The past 16 years has not only seen extraordinary growth and diversity of domain names (as illustrated through ICANN’s metrics), but in parallel there is also the development of a robust secondary market and business interests barely nascent in 1999. Domain name holders naturally have a stake in this review of RPMs not only because they have rights too, but a good (not a high) percentage of complaints lack merit, and a high percentage of those that lack merit are abusive in their own way. This necessarily creates tensions, relieved I think by a balancing of parties’ respective rights. It is notable that an infinitesimally small number of UDRP awards are challenged in courts of competent jurisdiction; and of those that are challenged, an infinitesimally small number are “reversed.”

First, what do we learn from ICANN’s Health Index (Beta)? It tells us that there are approximately 174 Million domain names in gTLDs (81% dot com) and in 2015 there were roughly 5000 domain name disputes (involving approximately 6000 to 7000 domain names), principally administered by WIPO (with more) and the Forum (with less). Between 2010 and 2015 the number of domain names rose at the rate of about 10 Million per year (122,540,00 to 174,258,000; the second half of 2015, though, had a particularly sharp increase which included a surge of new gTLDs—6098) (Marketplace Health Index, pg. 5, figures 7 and 24). However, the total number of disputes decided against registrants (all providers) has diminished (and correspondingly the percentage of registrants successfully defending their choices has increased): 3573 in 2012 (89.6%), 3261 in 2013 (96.7%), 3009 in 2014 (82.1%), and 3129 in 2015 (84.9%) (2014 and 2015 decisions included URS disputes).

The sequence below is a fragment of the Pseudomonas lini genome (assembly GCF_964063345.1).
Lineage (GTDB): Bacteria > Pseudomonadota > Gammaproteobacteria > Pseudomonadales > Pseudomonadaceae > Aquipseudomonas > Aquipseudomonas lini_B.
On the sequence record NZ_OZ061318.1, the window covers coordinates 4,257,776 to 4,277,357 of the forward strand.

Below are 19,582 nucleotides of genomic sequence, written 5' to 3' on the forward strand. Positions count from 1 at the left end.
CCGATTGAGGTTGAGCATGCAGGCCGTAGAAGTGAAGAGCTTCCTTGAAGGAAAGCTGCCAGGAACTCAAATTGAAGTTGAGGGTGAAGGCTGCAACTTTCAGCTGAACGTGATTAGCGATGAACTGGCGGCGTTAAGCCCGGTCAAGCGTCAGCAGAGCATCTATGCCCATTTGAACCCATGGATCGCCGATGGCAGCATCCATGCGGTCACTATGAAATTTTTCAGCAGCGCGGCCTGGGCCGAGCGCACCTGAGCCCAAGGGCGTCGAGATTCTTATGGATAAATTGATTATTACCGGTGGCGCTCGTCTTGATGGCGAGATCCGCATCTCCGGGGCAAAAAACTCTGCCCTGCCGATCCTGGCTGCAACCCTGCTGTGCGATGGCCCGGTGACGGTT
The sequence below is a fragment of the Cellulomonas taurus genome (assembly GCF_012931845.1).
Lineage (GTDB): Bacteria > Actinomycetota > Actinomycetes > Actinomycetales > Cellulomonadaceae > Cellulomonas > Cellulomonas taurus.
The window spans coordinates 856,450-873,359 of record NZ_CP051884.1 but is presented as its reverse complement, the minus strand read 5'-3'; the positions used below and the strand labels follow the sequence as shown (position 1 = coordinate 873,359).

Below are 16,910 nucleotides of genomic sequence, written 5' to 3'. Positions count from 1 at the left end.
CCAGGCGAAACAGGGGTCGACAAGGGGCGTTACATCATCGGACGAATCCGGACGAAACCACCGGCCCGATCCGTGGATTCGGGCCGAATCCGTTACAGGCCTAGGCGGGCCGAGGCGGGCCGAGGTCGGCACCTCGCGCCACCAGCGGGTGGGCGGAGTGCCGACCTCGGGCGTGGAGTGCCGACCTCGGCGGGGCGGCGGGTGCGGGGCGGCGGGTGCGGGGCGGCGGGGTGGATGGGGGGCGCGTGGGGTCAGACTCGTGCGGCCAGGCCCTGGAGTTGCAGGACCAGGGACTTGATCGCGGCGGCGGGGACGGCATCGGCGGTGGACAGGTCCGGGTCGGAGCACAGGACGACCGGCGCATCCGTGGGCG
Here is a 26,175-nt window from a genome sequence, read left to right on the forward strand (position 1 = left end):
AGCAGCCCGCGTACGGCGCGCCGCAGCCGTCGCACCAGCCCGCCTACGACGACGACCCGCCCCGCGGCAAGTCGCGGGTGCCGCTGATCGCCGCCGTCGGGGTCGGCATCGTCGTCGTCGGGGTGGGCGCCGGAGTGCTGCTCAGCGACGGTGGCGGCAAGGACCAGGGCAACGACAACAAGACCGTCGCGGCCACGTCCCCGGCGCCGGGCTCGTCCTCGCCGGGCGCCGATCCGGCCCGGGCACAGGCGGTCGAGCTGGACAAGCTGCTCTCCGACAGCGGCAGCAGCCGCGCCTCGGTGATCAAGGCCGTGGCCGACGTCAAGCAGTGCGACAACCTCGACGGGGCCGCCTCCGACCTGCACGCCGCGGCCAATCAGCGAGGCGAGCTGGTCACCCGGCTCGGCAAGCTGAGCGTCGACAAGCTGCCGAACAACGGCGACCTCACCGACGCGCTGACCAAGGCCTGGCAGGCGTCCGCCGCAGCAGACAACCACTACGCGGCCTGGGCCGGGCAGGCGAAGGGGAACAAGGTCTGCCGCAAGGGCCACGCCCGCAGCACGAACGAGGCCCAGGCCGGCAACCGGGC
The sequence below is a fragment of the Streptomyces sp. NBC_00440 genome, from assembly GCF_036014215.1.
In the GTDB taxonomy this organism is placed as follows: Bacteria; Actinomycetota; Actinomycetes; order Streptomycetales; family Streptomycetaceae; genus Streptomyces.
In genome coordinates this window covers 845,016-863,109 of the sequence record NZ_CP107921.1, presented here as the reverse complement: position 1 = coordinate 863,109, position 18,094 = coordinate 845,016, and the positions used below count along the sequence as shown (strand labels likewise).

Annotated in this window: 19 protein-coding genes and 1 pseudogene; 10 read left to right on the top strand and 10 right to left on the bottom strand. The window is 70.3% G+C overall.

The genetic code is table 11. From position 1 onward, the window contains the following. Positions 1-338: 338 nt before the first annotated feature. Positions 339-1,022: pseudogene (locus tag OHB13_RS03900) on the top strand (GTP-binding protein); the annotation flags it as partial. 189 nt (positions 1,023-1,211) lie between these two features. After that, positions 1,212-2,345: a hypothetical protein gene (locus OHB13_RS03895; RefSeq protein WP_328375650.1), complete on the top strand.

A complementary palette of statistics comes from WIPO, which tracks awards on an annual basis—the Forum is less forthcoming (the last heard was a brief recap for 2014 and silent (so far) for 2015). Looking at the WIPO statistics for the same years in ICANN’s metrics we find the following:

— [2012] 2054 decisions resulting in either cancellation or transfer (90.84%);
— [2013] 1890 decisions resulting in either cancellation or transfer (90.22%);
— [2014] 1914 decisions resulting in either cancellation or transfer (89.55%);
— [2015] 1990 decisions resulting in either cancellation or transfer (91.33%).

The percentages are lower than reported by ICANN for 2013 and higher for 2014 and 2015, but consistent with the Forum’s experience (judging from its 2014 information: it reported that it handled a total of 1836 disputes, 1557 under the UDRP and 218 under the URS). And, interestingly, the Forum noted: “[C]omplainants prevailed 92% of the time, up from a Forum average of 88%. Where respondents did respond, the success rate in having the complaint denied was 46%.” The percentage is significantly lower (but not zero) when respondents default.